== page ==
“Both Radek and Andre have discussed a lot before the information came across to me,” Djokovic said. “They spent a lot of hours analyzing my serve. I did, too.”

Djokovic said his elbow wasn’t 100 percent rehabilitated, but he was convinced by medical experts that he wouldn’t do any further damage by playing in Australia.

Injuries to leading players have been a focus of attention in Australia. Nadal is returning from a lingering right knee problem and five-time finalist Andy Murray and Kei Nishikori have already withdrawn.

In recent months, meanwhile, ATP Finals winner Grigor Dimitrov and Zverev have moved up to No. 3 and No. 4 in the rankings, respectively, and are growing in confidence that they’re on the cusp of Grand Slam breakthroughs.

Dimitrov said he’s a better player than he was when he lost the semifinal here last year to Nadal, and Zverev is aiming to go deep into the second week for the first time at a major.

“I’ve showed on multiple occasions over the year that I can play and beat the best guys in the world,” Zverev said. “Not trying to sound cocky or anything, but I’ve always said that I’ve always been working hard physically, I’m always trying to improve the performance at the Grand Slams. Hopefully I can do so,” in Australia.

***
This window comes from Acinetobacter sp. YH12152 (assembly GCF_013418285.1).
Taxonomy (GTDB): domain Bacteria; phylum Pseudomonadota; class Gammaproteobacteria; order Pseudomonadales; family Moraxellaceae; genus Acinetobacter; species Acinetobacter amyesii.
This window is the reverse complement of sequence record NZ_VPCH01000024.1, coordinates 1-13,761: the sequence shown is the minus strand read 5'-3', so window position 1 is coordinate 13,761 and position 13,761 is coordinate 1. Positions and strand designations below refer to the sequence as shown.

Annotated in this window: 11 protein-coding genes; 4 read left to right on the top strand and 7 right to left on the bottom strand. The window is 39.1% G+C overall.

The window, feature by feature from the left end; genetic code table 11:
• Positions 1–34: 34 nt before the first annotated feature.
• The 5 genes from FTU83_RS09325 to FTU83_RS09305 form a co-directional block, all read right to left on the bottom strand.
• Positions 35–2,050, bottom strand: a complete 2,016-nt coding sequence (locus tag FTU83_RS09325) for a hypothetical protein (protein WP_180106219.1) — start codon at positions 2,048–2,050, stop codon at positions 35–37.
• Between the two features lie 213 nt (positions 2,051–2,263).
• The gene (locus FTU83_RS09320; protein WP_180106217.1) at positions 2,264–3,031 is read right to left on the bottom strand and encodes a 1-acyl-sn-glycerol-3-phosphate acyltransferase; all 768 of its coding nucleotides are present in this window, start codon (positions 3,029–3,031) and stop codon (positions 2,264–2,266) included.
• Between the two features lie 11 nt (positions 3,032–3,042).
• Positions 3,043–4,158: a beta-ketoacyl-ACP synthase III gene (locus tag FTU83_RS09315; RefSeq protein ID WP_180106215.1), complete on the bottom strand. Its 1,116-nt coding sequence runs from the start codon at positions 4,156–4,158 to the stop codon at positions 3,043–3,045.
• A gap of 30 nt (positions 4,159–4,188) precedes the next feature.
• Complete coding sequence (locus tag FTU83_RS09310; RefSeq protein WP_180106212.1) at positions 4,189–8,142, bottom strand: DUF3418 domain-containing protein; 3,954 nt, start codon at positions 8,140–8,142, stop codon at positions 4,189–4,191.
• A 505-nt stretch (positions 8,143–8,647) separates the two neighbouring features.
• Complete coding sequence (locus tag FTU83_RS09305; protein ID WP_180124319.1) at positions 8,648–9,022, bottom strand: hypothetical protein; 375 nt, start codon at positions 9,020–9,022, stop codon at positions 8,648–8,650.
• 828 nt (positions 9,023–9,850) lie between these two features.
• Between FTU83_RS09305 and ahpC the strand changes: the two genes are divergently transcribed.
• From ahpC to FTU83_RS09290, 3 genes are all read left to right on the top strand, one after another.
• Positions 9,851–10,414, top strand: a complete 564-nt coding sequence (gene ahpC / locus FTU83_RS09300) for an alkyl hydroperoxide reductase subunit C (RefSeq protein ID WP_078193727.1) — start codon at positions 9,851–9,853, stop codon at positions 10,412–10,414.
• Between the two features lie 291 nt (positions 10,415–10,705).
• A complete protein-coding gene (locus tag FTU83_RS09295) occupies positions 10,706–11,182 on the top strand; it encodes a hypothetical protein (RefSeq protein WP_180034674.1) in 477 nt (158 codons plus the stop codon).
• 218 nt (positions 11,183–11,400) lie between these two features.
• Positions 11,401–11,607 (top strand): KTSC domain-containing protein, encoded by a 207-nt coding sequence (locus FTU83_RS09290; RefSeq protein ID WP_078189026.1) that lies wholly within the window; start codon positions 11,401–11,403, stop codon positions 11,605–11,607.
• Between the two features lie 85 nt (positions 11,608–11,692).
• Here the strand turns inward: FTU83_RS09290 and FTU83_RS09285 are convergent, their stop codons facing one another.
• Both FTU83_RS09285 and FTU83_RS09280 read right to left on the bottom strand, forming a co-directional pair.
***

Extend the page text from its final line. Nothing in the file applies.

Nadal pulled out of the ATP Finals and skipped warmups tournaments before the Australian Open.

“Is the first time I am here without playing official match,” Nadal said. “But I feel good. I really hope to be ready. I feel myself more or less playing well.”

Nadal’s career has regularly been disrupted by injuries, but he sees a need for a more thorough examination of the tennis schedule after the latest spate of injuries.

“There is too many injuries on the tour. I am not the one to say, but somebody has to look about what’s going on,” he said. “When something is happening, you need to analyze why.”

Djokovic: Players held meeting, but boycott not discussed

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MELBOURNE, Australia (AP) Novak Djokovic has rejected reports that leading men could potentially boycott future Grand Slams over prize money, though he did confirm that players held an hour-long private meeting on the eve of the Australian Open to discuss issues pertinent to the ATP Tour.

Djokovic, who is president of the ATP Player Council, didn’t specify what issues were raised at the meeting, but said media reports stating that he proposed forming a tennis players’ union to push for a greater share of revenue generated by tournaments were exaggerated or largely incorrect.

“I saw that you’ve portrayed me as someone who is very greedy, asks for more money and wants to boycott,” Djokovic told a news conference following his first-round win over Donald Young on Tuesday. “What happened is that we, players, just wanted to have us players talk about certain topics. I don’t think there is anything unhealthy about that.”